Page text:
That wane has not been the result of some post-Moscow hangover; rather, it’s the product of an iconic team having reached it’s last days of dominance. One of the best cores of talent in English soccer history, all of the key components assembled by José Mourinho (the coach whose fingerprints are still all over this Chelsea team) have seen their best days. Players like Michael Ballack and Claude Makelele are already gone. Petr Cech, the youngest of that core (29), is widely seen as having taken a step back from his brightest days. Likewise left back Ashley Cole (31). John Terry (31), Frank Lampard (33) and Didier Drogba (34) have all faced questions about their futures, but (to their credit) have all responded belligerently, affirming their stars intend to shine a bit longer.

But whereas in the years following Moscow Chelsea was still able to mount Premier League title challenges, the years caught up to the Blues in 2011-12. Drogba and Terry battled health concerns, while Cole saw a dip in form. Throw in the setback of a summer managerial appointment never truly working, and Chelsea fell to sixth place, their veteran-laden roster forced to sacrifice Premier League standing while prioritizing Champions League and the FA Cup. It’s the first time a team that’s finished so low in league has made Champions League final.

On Saturday, the miles racked up by Chelsea’s core are unlikely to matter. Fueled by memories of Moscow, the group that’s won three Premier Leagues, four FA Cups, and two League Cups gets its last chance to win the trophy they were built to take. If that weren’t motivation enough, the likes of Lampard and Cole have been spared the need to play out the Premier League string. They’ll be rested and ready for Saturday.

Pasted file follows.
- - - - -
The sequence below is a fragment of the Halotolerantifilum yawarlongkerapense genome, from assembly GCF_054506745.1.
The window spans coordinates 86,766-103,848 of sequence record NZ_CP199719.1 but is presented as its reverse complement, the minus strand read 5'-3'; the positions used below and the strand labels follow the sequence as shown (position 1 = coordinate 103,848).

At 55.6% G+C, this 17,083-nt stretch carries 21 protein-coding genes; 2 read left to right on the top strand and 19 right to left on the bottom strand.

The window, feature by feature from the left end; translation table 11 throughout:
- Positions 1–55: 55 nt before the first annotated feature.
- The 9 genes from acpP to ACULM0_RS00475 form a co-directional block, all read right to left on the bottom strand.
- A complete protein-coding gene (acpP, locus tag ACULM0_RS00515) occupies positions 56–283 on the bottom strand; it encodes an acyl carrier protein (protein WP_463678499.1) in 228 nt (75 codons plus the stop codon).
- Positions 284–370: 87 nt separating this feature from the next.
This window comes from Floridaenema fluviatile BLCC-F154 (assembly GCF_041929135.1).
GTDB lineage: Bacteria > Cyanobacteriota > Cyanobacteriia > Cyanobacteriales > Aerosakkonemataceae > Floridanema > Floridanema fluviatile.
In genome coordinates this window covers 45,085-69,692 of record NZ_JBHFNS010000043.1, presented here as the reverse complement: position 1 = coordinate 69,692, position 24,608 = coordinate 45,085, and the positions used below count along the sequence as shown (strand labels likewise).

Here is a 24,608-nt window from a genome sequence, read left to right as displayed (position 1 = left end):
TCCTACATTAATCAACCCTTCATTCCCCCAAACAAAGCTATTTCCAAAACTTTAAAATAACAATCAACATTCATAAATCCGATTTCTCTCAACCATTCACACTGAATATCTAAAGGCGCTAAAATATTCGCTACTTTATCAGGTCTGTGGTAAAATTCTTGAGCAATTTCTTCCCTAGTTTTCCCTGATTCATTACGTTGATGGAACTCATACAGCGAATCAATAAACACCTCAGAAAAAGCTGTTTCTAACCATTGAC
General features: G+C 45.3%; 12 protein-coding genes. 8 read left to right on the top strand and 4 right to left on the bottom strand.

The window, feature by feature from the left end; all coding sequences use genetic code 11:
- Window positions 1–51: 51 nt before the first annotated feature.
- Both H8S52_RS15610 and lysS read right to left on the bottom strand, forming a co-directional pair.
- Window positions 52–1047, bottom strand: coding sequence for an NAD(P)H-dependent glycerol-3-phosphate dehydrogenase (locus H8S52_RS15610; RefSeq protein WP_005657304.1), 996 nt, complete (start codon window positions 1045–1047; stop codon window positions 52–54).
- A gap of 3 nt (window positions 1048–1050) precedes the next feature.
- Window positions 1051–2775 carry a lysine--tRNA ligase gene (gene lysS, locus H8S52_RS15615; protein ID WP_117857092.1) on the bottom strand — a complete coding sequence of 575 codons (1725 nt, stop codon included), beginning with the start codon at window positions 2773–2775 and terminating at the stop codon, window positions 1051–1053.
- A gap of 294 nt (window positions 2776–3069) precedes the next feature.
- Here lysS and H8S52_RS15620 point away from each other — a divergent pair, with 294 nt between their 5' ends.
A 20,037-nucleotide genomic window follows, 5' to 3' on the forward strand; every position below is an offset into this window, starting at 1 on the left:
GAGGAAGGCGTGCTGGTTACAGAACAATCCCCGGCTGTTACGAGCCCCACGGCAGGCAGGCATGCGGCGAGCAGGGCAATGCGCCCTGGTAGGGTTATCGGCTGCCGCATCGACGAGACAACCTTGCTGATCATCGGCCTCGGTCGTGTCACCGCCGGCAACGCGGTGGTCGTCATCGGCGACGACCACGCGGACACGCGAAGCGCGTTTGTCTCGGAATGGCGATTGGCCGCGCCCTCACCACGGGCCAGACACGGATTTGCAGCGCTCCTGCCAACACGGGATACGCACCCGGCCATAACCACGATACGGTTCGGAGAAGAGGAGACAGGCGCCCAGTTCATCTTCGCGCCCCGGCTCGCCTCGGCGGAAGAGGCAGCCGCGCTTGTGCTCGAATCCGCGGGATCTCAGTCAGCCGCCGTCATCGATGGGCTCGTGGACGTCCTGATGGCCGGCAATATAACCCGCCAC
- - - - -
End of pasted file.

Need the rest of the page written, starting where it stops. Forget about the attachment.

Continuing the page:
Most crucially, Drogba is rested, too. During a particularly important stretch from Apr. 15 through Apr. 24 (FA Cup and Champions League semifinals), the 34-year-old played 255 minutes. Two weeks later (in the FA Cup final), Drogba went 90. Since, he’s only seen 36 minutes – a cameo last weekend against Blackburn. On Saturday, in a match where Chelsea’s deployment may function as a 4-5-1 (leaving Drogba stranded up top), the Ivorian’s tank will need to be completely full.

During Friday press conferences, reporters in Munich tried to get Drogba, out of contract after the game, to comment on his future. He didn’t bite, leaving us uncertain as to whether this wil l be Drogba’s final match with the Blues. Having moved to Stamford Bridge in the summer of 2004, Drogba has been at the tip of everything good that has happened in the Abramovich era, and while England internationals Terry and Lampard have received a disproportionate amount of the credit, it’s much easier to imagine Chelsea success having had to replace one of them than if the club had to dig up another Didier Drogba.